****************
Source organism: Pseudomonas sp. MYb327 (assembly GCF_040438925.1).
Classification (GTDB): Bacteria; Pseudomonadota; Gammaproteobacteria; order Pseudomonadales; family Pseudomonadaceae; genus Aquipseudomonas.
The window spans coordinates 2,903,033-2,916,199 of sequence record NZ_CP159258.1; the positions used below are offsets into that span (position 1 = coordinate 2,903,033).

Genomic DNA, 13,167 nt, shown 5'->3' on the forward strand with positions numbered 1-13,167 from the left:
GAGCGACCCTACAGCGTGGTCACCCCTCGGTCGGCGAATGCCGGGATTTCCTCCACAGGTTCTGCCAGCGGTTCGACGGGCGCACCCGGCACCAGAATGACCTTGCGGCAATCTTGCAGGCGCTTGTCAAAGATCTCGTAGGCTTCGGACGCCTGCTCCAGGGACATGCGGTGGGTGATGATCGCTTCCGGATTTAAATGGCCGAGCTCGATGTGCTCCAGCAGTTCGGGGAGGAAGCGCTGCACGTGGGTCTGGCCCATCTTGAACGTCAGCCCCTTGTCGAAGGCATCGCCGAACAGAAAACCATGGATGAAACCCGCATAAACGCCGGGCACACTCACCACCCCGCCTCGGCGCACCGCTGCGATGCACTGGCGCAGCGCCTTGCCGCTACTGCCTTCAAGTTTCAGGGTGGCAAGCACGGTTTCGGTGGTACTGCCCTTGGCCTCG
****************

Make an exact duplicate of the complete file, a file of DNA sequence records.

Source organism: Pseudomonas sp. MYb327 (assembly GCF_040438925.1).
Classification (GTDB): Bacteria; Pseudomonadota; Gammaproteobacteria; order Pseudomonadales; family Pseudomonadaceae; genus Aquipseudomonas.
The window spans coordinates 2,903,033-2,916,199 of sequence record NZ_CP159258.1; the positions used below are offsets into that span (position 1 = coordinate 2,903,033).

Genomic DNA, 13,167 nt, shown 5'->3' on the forward strand with positions numbered 1-13,167 from the left:
GAGCGACCCTACAGCGTGGTCACCCCTCGGTCGGCGAATGCCGGGATTTCCTCCACAGGTTCTGCCAGCGGTTCGACGGGCGCACCCGGCACCAGAATGACCTTGCGGCAATCTTGCAGGCGCTTGTCAAAGATCTCGTAGGCTTCGGACGCCTGCTCCAGGGACATGCGGTGGGTGATGATCGCTTCCGGATTTAAATGGCCGAGCTCGATGTGCTCCAGCAGTTCGGGGAGGAAGCGCTGCACGTGGGTCTGGCCCATCTTGAACGTCAGCCCCTTGTCGAAGGCATCGCCGAACAGAAAACCATGGATGAAACCCGCATAAACGCCGGGCACACTCACCACCCCGCCTCGGCGCACCGCTGCGATGCACTGGCGCAGCGCCTTGCCGCTACTGCCTTCAAGTTTCAGGGTGGCAAGCACGGTTTCGGTGGTACTGCCCTTGGCCTCG